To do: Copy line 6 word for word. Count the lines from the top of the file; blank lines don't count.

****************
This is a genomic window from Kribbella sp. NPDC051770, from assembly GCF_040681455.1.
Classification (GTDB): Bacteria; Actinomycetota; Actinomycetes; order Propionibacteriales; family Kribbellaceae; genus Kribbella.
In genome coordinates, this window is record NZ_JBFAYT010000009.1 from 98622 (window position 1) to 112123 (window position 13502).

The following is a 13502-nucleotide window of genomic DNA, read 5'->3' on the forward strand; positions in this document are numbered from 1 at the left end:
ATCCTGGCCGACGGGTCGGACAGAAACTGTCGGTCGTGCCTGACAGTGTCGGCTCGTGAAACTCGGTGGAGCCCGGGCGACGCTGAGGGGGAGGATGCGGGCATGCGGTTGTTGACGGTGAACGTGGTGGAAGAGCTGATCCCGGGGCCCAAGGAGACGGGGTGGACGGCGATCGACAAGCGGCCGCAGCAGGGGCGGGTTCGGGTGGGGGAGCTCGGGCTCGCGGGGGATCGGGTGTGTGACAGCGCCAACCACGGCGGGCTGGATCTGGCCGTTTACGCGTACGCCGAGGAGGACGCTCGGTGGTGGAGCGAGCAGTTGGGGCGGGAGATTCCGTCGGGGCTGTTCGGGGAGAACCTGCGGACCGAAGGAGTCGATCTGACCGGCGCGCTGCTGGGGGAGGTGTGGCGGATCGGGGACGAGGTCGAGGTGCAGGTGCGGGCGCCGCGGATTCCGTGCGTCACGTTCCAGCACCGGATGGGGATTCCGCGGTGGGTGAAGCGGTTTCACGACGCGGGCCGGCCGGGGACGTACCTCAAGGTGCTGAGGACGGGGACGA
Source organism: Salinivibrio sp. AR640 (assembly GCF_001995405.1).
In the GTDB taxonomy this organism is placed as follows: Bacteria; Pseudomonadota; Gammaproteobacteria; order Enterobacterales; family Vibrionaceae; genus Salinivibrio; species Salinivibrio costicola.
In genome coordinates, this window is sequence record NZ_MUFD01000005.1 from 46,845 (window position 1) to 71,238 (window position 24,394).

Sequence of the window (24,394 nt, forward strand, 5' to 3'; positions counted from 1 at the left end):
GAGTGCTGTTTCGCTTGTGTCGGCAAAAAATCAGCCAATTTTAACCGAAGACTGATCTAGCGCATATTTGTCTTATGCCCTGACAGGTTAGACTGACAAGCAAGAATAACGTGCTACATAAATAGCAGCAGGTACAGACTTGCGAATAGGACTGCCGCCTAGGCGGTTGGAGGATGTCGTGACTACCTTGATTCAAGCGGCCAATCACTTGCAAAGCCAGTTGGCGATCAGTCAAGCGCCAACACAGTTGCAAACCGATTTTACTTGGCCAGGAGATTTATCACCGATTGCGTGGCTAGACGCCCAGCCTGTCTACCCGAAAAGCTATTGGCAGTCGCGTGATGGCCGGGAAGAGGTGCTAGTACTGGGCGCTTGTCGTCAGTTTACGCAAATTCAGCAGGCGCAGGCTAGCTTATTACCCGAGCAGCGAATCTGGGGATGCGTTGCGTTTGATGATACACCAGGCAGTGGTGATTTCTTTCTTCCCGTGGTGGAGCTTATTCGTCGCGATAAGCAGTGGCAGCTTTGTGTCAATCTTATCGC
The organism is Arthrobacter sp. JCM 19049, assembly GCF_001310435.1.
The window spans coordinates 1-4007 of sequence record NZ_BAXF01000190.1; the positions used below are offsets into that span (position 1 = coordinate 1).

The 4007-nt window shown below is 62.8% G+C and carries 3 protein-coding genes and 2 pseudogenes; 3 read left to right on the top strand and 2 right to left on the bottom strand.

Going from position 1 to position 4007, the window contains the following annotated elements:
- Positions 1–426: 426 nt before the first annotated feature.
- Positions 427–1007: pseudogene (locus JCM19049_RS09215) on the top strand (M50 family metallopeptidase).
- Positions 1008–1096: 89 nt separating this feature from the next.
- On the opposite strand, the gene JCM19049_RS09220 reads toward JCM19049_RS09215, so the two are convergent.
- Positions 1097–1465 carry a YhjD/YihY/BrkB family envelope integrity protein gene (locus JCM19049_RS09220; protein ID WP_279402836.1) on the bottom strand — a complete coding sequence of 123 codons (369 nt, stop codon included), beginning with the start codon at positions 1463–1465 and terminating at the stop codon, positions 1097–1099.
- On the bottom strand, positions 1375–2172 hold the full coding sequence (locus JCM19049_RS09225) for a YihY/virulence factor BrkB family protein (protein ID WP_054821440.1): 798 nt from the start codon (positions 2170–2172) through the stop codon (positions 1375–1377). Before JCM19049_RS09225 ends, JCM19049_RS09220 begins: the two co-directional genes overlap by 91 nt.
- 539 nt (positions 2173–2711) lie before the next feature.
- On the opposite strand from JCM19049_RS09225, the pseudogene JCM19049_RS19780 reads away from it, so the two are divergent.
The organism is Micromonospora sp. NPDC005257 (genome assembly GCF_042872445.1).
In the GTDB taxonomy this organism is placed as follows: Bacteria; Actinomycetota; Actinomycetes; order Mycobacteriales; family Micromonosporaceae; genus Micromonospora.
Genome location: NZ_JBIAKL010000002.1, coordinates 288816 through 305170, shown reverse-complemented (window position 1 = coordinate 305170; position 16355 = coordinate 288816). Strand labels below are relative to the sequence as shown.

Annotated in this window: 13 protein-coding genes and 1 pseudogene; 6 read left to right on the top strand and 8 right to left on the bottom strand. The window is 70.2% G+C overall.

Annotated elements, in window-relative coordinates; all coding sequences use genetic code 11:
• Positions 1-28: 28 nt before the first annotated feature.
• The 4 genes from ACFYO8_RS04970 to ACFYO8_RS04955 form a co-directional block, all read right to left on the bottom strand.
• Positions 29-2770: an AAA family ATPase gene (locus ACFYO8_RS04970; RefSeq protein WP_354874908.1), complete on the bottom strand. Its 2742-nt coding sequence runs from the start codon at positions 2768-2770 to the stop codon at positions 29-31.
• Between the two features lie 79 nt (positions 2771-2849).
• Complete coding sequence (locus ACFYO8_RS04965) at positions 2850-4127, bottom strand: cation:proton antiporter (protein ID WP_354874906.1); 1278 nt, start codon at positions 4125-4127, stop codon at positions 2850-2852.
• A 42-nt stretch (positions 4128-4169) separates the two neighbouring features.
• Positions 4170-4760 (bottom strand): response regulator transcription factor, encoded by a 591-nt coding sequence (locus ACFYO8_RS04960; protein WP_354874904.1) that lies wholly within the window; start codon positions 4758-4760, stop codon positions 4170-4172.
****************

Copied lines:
Source organism: Salinivibrio sp. AR640 (assembly GCF_001995405.1).